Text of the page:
Imaging tumors gets molecular specific
JUNE 9, 2009--Conventional medical imaging devices such as x-ray, magnetic resonance imaging (MRI), and ultrasound can detect abnormal tissue.
JUNE 9, 2009--Conventional medical imaging devices such as x-ray, magnetic resonance imaging (MRI), and ultrasound can detect abnormal tissue. Yet they provide little insight into whether a suspicious lesion may be malignant or benign, much less how best to treat the disease.
As our understanding of the underlying mechanisms of disease evolves and therapies become more sophisticated, both doctors and medical researchers require images that reveal how living tissue functions, especially on a molecular level. Such images would not only advance the understanding of disease and aid in developing new therapies, but also help identify appropriate treatments for a particular patient and provide rapid-response monitoring of the treatment's efficacy.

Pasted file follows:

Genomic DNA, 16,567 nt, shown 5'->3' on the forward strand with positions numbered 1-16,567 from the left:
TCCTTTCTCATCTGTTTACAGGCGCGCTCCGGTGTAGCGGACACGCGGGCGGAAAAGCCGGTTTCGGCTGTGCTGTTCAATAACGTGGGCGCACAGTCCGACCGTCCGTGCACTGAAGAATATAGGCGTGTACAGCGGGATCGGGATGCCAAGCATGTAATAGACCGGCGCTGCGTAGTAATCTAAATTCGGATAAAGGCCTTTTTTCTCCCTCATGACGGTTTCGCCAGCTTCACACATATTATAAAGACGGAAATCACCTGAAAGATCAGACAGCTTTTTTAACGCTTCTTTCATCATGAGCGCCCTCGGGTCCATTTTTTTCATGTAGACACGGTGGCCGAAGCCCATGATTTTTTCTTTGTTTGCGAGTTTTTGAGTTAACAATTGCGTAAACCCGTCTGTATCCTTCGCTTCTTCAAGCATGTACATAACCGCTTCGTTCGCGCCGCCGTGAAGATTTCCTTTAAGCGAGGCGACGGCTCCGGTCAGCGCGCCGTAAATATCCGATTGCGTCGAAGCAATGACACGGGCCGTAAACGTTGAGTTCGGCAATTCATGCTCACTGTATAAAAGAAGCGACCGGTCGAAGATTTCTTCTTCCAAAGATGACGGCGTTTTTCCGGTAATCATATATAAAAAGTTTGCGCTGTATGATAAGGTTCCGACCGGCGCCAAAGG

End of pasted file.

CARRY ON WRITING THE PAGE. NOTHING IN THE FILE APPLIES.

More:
The recent introduction of fluorescent probes targeted to specific molecular processes is a significant move toward this goal and has facilitated development of devices capable of imaging drugs in living tissue.
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